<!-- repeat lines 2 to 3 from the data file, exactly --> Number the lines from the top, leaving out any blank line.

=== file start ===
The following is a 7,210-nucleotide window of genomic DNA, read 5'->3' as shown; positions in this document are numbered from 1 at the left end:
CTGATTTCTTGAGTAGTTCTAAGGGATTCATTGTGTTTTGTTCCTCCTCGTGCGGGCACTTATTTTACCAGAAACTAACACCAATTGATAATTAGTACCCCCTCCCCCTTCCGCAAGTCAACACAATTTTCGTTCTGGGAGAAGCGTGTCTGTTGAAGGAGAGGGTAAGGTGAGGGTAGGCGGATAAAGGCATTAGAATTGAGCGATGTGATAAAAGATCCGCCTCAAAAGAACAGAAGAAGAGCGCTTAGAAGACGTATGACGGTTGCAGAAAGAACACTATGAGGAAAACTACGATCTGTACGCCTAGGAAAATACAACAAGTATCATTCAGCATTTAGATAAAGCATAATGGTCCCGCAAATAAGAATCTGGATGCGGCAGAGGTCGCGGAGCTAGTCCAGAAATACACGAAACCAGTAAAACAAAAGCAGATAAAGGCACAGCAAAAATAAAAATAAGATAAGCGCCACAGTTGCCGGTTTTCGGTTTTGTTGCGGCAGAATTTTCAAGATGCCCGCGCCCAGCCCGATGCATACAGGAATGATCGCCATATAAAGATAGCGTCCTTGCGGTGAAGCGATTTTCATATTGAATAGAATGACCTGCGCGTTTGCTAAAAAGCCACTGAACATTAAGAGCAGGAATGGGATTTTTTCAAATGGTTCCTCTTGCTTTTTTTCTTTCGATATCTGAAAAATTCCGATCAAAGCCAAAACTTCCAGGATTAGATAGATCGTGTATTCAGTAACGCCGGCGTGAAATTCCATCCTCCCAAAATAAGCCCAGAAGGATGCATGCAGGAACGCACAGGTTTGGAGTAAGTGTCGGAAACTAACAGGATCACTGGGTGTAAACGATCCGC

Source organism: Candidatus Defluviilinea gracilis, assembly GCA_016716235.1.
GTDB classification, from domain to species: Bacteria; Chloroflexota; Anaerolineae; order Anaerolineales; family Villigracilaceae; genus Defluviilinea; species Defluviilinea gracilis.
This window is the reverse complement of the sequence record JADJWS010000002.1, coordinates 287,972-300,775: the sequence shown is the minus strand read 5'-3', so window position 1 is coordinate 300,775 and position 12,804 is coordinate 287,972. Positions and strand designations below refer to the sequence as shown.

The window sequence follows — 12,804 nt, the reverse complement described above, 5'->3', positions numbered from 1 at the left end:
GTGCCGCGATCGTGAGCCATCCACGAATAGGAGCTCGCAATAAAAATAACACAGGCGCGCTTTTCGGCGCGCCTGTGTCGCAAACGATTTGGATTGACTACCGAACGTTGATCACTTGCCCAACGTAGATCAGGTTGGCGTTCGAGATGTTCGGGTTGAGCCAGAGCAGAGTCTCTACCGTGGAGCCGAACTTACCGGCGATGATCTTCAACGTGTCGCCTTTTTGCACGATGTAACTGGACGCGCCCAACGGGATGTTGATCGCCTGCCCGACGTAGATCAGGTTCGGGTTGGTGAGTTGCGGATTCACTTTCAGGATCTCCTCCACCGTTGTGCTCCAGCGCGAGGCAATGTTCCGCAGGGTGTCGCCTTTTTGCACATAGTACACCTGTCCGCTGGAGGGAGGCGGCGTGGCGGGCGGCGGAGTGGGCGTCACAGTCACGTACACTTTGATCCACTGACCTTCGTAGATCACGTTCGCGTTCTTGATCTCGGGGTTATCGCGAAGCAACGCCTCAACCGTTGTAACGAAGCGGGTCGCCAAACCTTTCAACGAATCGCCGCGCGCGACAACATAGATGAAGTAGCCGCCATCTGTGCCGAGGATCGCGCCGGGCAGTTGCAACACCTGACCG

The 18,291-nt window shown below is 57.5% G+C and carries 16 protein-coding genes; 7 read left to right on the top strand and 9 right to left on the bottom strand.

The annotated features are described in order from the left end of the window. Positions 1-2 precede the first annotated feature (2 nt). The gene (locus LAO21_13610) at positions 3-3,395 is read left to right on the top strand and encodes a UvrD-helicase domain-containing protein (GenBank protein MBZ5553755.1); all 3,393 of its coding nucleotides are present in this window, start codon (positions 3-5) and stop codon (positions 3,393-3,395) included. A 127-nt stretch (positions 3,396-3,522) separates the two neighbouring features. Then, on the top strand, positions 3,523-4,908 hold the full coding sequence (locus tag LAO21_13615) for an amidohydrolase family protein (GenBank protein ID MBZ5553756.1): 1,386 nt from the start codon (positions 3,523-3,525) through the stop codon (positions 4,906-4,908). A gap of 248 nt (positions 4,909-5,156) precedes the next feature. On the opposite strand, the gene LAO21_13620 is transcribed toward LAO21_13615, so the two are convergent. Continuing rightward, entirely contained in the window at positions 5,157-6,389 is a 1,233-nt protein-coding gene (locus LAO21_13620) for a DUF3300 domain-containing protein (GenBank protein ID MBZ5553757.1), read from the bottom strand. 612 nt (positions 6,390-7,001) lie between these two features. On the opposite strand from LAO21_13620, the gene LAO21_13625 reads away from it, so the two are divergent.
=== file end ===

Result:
CTGATTTCTTGAGTAGTTCTAAGGGATTCATTGTGTTTTGTTCCTCCTCGTGCGGGCACTTATTTTACCAGAAACTAACACCAATTGATAATTAGTACCCCCTCCCCCTTCCGCAAGTCAACACAATTTTCGTTCTGGGAGAAGCGTGTCTGTTGAAGGAGAGGGTAAGGTGAGGGTAGGCGGATAAAGGCATTAGAATTGAGCGATGTGATAAAAGATCCGCCTCAAAAGAACAGAAGAAGAGCGCTTAGAAGACGTATGACGGTTGCAGAAAGAACACTATGAGGAAAACTACGATCTGTACGCCTAGGAAAATACAACAAGTATCATTCAGCATTTAGATAAAGCATAATGGTCCCGCAAATAAGAATCTGGATGCGGCAGAGGTCGCGGAGCTAGTCCAGAAATACACGAAACCAGTAAAACAAAAGCAGATAAAGGCACAGCAAAAATAAAAATAAGATAAGCGCCACAGTTGCCGGTTTTCGGTTTTGTTGCGGCAGAATTTTCAAGATGCCCGCGCCCAGCCCGATGCATACAGGAATGATCGCCATATAAAGATAGCGTCCTTGCGGTGAAGCGATTTTCATATTGAATAGAATGACCTGCGCGTTTGCTAAAAAGCCACTGAACATTAAGAGCAGGAATGGGATTTTTTCAAATGGTTCCTCTTGCTTTTTTTCTTTCGATATCTGAAAAATTCCGATCAAAGCCAAAACTTCCAGGATTAGATAGATCGTGTATTCAGTAACGCCGGCGTGAAATTCCATCCTCCCAAAATAAGCCCAGAAGGATGCATGCAGGAACGCACAGGTTTGGAGTAAGTGTCGGAAACTAACAGGATCACTGGGTGTAAACGATCCGC

Source organism: Candidatus Defluviilinea gracilis, assembly GCA_016716235.1.